The Why, Who, What, When, and How of Accident Investigation


Information from: The Safety Daily Advisor Newsletter

Accident prevention often begins with accident investigation. You can’t prevent accidents if you don’t know what caused them.

Nobody wants a workplace accident. Not you. Not your insurer. Not supervisors. Not employees. Not the families of injured workers.

But when an accident does happen, it’s important to handle the investigation promptly and effectively. To do that, you need to consider the why, who, what, when, and how of accident investigation.


The main reason for any accident investigation, of course, is to determine the cause(s) of the accident so that you can identify corrective action that will prevent future similar incidents.

But there are other good reasons for investigating accidents, too. For example, to:

  • Document what happened and how the employee was injured—information that will be needed to deal with workers’ compensation claims
  • Complete the OSHA 300 injury and illness log, to fill out an OSHA 301 incident report, and to prepare OSHA Form 300A, the annual summary of injuries and illnesses
  • Prepare for an OSHA or state agency investigation prompted by the accident—for instance, following a fatality
  • Use the information revealed as an educational tool in accident prevention training sessions


A successful accident investigation team should include members from all levels of management and production. For example:

  • Employees from the work area
  • Safety committee members
  • Supervisors, especially the supervisor of the area where the accident occurred
  • The manager responsible for the employees and supervisor involved
  • Safety personnel, often including the workplace safety manager
  • A representative of upper management in the case of serious accidents
  • Legal counsel if the accident might have repercussions outside the facility or could lead to later legal action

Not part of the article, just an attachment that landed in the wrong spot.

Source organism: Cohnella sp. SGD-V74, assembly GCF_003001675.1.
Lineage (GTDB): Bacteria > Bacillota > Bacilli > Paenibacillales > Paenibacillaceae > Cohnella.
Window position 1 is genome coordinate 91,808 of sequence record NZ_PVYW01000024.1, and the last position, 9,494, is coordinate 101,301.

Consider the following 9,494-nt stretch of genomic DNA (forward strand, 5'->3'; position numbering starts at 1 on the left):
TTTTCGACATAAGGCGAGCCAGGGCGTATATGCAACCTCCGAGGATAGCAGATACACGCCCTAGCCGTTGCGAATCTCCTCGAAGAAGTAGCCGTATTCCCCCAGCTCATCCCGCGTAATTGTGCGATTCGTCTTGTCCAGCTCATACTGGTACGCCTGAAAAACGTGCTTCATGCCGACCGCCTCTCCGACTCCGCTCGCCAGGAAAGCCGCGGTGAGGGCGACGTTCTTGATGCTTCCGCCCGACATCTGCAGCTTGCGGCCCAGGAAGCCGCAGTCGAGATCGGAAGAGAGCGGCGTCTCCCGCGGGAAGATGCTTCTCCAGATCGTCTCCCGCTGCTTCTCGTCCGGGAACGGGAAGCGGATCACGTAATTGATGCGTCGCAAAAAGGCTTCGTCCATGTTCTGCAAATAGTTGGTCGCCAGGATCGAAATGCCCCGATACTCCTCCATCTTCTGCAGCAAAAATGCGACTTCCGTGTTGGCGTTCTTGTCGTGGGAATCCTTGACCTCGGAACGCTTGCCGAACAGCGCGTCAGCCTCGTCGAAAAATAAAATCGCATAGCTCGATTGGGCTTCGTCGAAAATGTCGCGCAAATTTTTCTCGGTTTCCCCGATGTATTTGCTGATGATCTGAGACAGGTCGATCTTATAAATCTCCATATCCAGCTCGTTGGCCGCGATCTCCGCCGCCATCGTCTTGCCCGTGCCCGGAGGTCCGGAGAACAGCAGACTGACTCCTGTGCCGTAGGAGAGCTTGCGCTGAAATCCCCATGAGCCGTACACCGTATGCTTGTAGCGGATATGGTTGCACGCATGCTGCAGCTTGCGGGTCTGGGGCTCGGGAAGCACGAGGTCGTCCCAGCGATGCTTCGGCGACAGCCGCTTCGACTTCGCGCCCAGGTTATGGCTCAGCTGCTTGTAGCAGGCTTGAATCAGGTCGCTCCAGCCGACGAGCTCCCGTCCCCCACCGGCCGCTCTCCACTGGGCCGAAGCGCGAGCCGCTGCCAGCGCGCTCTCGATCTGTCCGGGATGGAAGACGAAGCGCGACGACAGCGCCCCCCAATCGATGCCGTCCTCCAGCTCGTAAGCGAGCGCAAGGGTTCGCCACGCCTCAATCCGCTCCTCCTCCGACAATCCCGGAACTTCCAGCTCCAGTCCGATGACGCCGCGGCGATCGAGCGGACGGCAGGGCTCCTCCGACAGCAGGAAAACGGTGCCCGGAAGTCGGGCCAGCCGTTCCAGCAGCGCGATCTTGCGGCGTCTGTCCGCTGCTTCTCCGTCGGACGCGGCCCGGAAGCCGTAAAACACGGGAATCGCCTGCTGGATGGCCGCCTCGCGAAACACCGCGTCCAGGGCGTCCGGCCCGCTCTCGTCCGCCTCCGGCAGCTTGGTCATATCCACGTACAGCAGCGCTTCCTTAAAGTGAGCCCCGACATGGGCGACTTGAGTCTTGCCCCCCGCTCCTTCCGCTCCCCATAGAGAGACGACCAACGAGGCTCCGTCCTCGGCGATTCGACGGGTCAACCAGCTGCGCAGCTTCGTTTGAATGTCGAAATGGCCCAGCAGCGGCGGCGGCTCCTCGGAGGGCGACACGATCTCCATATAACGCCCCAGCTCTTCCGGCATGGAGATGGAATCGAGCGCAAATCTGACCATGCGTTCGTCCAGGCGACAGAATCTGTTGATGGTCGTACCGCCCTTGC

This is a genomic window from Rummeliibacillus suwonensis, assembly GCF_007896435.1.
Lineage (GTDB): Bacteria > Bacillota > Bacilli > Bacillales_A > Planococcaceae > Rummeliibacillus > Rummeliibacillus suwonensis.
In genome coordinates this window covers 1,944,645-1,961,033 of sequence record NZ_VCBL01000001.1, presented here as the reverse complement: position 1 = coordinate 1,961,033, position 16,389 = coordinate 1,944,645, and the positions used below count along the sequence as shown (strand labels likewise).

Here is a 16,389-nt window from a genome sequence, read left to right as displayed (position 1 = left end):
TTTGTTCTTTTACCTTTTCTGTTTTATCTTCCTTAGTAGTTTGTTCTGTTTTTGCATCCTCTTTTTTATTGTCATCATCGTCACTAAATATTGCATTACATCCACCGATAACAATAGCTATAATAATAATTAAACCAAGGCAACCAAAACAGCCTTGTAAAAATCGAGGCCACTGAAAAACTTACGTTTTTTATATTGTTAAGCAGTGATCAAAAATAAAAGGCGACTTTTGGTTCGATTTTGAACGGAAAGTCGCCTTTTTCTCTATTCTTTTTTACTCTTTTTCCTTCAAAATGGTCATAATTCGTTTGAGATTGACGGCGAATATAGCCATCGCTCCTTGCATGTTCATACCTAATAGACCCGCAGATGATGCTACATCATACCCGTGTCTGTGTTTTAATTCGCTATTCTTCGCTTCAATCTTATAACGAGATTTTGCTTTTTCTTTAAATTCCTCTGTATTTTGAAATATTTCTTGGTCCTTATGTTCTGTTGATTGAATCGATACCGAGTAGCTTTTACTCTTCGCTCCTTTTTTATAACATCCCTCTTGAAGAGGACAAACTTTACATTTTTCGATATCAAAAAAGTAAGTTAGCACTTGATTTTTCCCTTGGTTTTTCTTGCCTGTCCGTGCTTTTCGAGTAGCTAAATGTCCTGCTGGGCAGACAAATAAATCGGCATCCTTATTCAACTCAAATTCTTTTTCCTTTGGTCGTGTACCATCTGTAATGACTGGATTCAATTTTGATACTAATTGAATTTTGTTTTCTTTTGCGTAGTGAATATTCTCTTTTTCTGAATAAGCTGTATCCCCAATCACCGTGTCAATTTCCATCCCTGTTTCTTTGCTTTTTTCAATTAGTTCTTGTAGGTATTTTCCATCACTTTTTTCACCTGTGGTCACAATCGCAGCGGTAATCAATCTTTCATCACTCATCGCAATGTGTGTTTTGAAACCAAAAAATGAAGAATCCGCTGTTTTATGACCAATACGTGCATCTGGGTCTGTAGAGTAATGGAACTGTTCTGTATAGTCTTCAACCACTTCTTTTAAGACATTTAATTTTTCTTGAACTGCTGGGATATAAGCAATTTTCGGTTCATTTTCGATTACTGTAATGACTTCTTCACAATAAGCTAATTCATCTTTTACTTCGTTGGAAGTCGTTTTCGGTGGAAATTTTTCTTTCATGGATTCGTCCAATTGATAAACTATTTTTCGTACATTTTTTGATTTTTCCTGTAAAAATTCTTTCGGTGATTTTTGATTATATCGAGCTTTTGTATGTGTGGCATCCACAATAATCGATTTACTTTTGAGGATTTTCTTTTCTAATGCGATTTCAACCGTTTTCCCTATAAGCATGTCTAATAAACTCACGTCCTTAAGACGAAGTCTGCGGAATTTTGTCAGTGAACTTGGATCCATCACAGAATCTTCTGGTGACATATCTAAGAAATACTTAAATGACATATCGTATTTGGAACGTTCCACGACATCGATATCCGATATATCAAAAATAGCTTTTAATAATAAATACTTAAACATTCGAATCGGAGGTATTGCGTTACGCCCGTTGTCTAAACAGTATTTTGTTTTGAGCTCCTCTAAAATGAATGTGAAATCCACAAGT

Although not all of these people would necessarily be actively involved in carrying out the investigation, they would likely all need to be kept informed of the progress and results of the investigation.

The investigation team must be trained to ensure a competent investigation. Investigation team members should:

  • Recognize that they are accountable to management and other employees for conducting a thorough investigation
  • Have the skills to evaluate the accident scene as well as identify contributing causal factors, question witnesses, put together the sequence of events
  • Understand the particular job, equipment, etc, involved in the incident
  • Be able to communicate findings clearly


It’s essential to investigate all safety incidents, not just ones that result in serious or multiple injuries. For example, you should investigate incidents involving:

  • Lost workdays
  • Work restrictions ordered by a doctor
  • Medical treatment by a doctor or nurse
  • Minor injuries requiring only simple first aid
  • No injuries or property damage
  • Near-misses


Accident investigations should begin as soon as possible after the incident occurs and before:

  • Witnesses’ memories fade or become confused
  • Evidence is lost
  • The scene of the accident needs to be cleaned and returned to production
  • Momentum and the will to find causes is overtaken by other pressing needs


  • Survey the scene. Make sure you have a complete and accurate picture of just what happened.
  • Get the facts. Talk to those involved and those who witnessed the accident.
  • Analyze findings. Review the facts. If this was a routine situation, consider any factor that was unusual on that particular day. What went wrong? Consider all the possibilities.
  • Identify causes. Identify the immediate cause—person, place, or thing. Very often this is the easy part. List contributing factors—there may be several. List underlying causes and unpredictable factors. Discuss alternate theories if the investigating team is not in agreement.
  • Report your findings and recommendations. Tune in tomorrow when we’ll review four key elements of an incident report.
  • Follow up to ensure that recommended action is taken. Check to see that immediate changes have been made. Continue to review until all long-term preventive changes have been completed.

To learn more about how The Seltzer Group can help your business prevent and manage workplace injury, click here!

The Seltzer Group, located in Eastern Pennsylvania, specializes in developing safety, workers compensation, human resources, claims, and risk financing programs. They are a proud member of the Keystone Insurers Group and are nationally recognized for their expertise in workers compensation solutions. The Seltzer Group serves businesses and individuals locally, regionally, and on the national level.

The Why, Who, What, When, and How of Accident Investigation was last modified: August 26th, 2014 by Sarah McGorry